The Elusive Transfer Niche

It’s hard for me to believe that almost 24 years has past since Hermann Dohl and I co-founded TPS (Tooling and Production Systems) in 1981.

It’s hard for me to believe that almost 24 years has past since Hermann Dohl and I co-founded TPS (Tooling and Production Systems) in 1981. I was 27 and TPS corporate headquarters was a bare bones 12' × 12" den with a single-line phone in Richfield, Wisconsin. Hermann and I worked in the Machine Tool Division of Custom Products Corporation where Hermann headed the North American sales and service of the German-made Variomatic rotary transfer machine. Sales and service at that time meant that it would not be unusual to find yourself in a shirt and tie in Warren, Michigan on Tuesday and crawling around the inside of an oily machine in Dayton, Ohio on Thursday. I was fortunate to have connected with both a mentor and friend.

Although there were many U.S. companies that built transfer machines at that time, many were still one-of-a-kind machines that did not process parts from bar or coil. The Hahn and Kolb Variomatic and the Mikron Multifactor were compact, standard series, mechanical cam transfer machines that could produce parts from bar, coil or blanks at screw machine speeds. They’d been sold and proven effective in Europe for decades. The target market was clearly the high-volume parts that screw machine shops could not drop off complete because of their limited back-working capability. That was a very big market in the 1970s and 1980s. What made the German and Swiss machines stand alone was the ability of the part clamping fixture (usually a 100-mm two-jaw chuck) to index about its own axis during a table index. That feature enabled our customers to complete a part that required multi-side machining, in one clamping and one cycle from bar material. Fixture indexes were generally done in 45-, 90- and 180-degree increments and our customers found that they could quickly justify their purchases.

Business was good, and we found a niche. Variomatic and Mikron owned the market until the Swiss Hydromat was introduced by the R.L. Pohlman Company in St. Charles, Missouri. Those from the mechanical cam school were quick to dismiss Hydromat’s hydraulic quill feed units, yet the company had many more features to tout. At that time, its standard part clamping collets were less expensive than hardened and ground jaws, and its unique inverting unit (used with or without a stepped sleeve) offered new clamping and process options. The company’s standard design also started to erode the dedicated machine stigma that transfer equipment carried for many years.

Although there was still a good market for cam machine solutions, and other hydraulic transfer machines were already being sold in Europe, Hydromat was first in the market, its campaign was effective, and the employees believed in what they were doing. Pohlman added instant credibility because its primary business was contract machining. The company could simply point to its own success using the equipment. The “complete from bar” transfer concept never looked back. Users of machines such as Rismatic, Buffoli, Wirth Gruffat and Eubama all found niches in capability that Hydromat didn’t need to counter at the time. Multi-spindle facilities and job shops found that owning these machines put them in a niche that separated them from competitors.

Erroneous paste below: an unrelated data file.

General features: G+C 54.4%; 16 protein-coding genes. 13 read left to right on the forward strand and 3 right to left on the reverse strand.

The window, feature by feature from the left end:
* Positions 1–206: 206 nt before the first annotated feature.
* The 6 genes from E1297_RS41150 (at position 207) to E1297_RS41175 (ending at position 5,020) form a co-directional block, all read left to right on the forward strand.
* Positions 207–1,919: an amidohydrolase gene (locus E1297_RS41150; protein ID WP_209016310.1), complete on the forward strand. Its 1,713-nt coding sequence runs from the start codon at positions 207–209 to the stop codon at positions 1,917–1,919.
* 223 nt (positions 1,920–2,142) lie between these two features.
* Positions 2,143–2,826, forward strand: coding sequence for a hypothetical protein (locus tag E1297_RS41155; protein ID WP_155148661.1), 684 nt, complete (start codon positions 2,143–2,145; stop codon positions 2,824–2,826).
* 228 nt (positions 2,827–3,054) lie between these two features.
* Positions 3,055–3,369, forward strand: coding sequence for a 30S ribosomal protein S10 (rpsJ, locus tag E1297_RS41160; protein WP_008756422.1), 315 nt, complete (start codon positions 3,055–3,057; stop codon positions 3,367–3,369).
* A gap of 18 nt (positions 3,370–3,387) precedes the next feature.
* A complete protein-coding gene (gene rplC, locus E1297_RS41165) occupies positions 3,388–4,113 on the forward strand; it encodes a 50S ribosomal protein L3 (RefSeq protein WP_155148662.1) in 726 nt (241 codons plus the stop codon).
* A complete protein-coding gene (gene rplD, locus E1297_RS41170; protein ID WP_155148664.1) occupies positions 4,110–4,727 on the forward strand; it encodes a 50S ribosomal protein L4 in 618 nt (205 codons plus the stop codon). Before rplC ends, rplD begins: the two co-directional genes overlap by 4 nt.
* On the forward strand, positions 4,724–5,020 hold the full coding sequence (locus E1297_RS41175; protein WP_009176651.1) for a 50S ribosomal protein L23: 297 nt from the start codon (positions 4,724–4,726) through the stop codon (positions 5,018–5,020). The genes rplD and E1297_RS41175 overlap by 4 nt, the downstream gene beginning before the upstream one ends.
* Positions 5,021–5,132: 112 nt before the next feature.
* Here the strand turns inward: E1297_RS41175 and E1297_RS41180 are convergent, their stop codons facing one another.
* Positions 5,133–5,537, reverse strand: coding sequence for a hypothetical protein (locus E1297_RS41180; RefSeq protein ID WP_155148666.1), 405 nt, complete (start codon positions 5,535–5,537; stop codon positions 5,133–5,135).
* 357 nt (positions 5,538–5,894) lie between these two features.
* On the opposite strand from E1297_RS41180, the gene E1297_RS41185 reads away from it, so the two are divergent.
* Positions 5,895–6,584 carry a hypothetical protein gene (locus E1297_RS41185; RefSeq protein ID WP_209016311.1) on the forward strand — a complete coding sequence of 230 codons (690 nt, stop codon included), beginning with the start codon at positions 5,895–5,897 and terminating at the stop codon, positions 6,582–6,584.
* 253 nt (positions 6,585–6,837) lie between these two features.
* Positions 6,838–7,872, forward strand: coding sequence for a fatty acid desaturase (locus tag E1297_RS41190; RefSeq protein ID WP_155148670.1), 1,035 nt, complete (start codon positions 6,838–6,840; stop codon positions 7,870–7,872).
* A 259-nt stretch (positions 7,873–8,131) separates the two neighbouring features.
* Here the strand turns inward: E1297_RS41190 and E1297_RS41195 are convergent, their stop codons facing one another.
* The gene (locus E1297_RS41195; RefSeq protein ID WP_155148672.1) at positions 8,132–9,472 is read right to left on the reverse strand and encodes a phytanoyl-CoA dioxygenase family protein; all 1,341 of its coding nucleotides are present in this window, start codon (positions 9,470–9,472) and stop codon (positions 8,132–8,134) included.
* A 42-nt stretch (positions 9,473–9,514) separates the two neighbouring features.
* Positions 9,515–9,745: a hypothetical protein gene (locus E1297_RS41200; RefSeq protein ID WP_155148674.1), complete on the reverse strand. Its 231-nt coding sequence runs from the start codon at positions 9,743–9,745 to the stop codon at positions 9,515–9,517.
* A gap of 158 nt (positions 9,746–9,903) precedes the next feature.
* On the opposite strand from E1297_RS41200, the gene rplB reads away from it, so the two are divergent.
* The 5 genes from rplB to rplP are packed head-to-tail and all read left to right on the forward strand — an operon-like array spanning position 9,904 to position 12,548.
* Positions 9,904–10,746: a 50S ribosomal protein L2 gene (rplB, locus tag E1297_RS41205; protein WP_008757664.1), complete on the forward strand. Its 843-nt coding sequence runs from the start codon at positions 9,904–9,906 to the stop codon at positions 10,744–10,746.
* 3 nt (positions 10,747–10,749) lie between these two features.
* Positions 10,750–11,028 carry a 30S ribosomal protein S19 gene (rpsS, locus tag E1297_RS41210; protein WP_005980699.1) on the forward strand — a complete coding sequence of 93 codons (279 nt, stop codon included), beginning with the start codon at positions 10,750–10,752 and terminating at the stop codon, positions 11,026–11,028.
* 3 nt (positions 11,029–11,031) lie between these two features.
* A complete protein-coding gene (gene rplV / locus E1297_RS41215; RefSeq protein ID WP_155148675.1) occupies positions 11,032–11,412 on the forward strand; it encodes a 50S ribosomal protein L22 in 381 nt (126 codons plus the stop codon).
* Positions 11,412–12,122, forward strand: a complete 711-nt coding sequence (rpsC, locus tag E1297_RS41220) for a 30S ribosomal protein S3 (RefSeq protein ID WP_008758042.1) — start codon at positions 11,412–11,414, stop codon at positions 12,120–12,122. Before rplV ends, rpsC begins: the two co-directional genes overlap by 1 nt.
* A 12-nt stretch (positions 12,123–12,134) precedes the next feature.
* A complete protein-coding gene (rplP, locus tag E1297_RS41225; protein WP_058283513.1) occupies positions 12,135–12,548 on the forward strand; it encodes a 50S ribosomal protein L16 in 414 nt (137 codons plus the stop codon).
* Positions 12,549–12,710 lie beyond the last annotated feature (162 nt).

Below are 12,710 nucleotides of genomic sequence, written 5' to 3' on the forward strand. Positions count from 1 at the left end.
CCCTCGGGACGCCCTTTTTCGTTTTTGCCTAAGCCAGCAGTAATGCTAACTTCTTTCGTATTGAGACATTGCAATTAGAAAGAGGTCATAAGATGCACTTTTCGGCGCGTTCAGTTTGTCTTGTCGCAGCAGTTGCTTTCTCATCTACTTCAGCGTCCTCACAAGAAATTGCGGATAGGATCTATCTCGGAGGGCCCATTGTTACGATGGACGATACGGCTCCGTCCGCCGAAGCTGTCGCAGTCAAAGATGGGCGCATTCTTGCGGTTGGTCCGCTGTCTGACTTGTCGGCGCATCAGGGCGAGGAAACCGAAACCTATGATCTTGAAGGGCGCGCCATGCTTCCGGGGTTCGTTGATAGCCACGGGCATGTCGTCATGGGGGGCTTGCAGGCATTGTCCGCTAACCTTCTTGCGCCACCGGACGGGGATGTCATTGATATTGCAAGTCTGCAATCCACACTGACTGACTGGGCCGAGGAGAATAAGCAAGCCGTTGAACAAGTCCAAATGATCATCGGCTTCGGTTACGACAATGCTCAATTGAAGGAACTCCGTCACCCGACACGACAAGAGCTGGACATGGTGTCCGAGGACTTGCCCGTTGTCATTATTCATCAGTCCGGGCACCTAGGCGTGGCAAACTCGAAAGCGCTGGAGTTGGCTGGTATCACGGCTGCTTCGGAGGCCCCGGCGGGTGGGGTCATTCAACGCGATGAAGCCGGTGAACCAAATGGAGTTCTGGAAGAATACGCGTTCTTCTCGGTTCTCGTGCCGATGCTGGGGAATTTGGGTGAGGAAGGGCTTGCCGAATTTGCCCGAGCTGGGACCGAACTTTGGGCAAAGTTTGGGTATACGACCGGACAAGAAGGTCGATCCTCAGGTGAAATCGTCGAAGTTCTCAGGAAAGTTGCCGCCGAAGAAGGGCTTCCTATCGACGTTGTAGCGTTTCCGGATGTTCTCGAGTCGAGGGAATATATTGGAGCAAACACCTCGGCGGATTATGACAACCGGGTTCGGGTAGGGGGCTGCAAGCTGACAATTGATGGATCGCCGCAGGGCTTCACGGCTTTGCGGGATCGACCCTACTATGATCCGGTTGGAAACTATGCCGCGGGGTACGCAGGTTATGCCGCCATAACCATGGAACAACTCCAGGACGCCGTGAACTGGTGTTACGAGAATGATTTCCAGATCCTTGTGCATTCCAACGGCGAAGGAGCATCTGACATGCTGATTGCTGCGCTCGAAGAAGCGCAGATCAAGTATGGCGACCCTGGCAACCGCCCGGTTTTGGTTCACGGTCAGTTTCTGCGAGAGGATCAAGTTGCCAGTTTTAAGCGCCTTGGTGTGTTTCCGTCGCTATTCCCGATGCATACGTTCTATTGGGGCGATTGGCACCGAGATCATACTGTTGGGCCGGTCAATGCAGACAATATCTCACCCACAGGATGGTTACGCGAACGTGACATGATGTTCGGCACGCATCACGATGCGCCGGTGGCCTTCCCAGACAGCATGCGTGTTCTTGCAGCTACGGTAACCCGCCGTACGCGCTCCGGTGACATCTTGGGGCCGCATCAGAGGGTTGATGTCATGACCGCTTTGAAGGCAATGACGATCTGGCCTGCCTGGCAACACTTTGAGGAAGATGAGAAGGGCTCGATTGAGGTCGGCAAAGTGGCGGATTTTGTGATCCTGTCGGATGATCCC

When the calendar is flipped to 2005, we realize some things do not change. Technology advances and customers are telling us that sheer market saturation has now moved some transfer machine models into commodity machine status. That means more job shops with the same machines are competing for a shrinking piece of the pie. With the China challenge capable of wiping out a growing portion of what was once made here, customers are stepping up their efforts to find the capability and value-added services that will once again provide them with the advantage of a market niche. For some, that means looking for business in growing markets like the medical industry. For others, it means staying in the industry they serve but investing in new equipment that produces the complex parts that command the higher price.

The fact that we’re selling equipment valued more than $1.5 million to small job shops speaks volumes for the survival paradigm shift that is occurring in so many industries nationwide. In most cases, completing the part from bar material will be a must, but don’t rule out lower-cost options if new investment is impossible. You could consider using your existing lathe assets to blank the part and remove your secondary bottleneck with a high speed, flexible dial that operates as one automated system. The luxury of multi year, multi-million piece contracts are evaporating as fast as price tags are rising. If you can invest, make sure the equipment is flexible, fast, and above all, technically capable of separating your company from the rest of the pack.

To contact Dean Bentzien at TPS International Inc. call (262) 246-6110 ext. 104.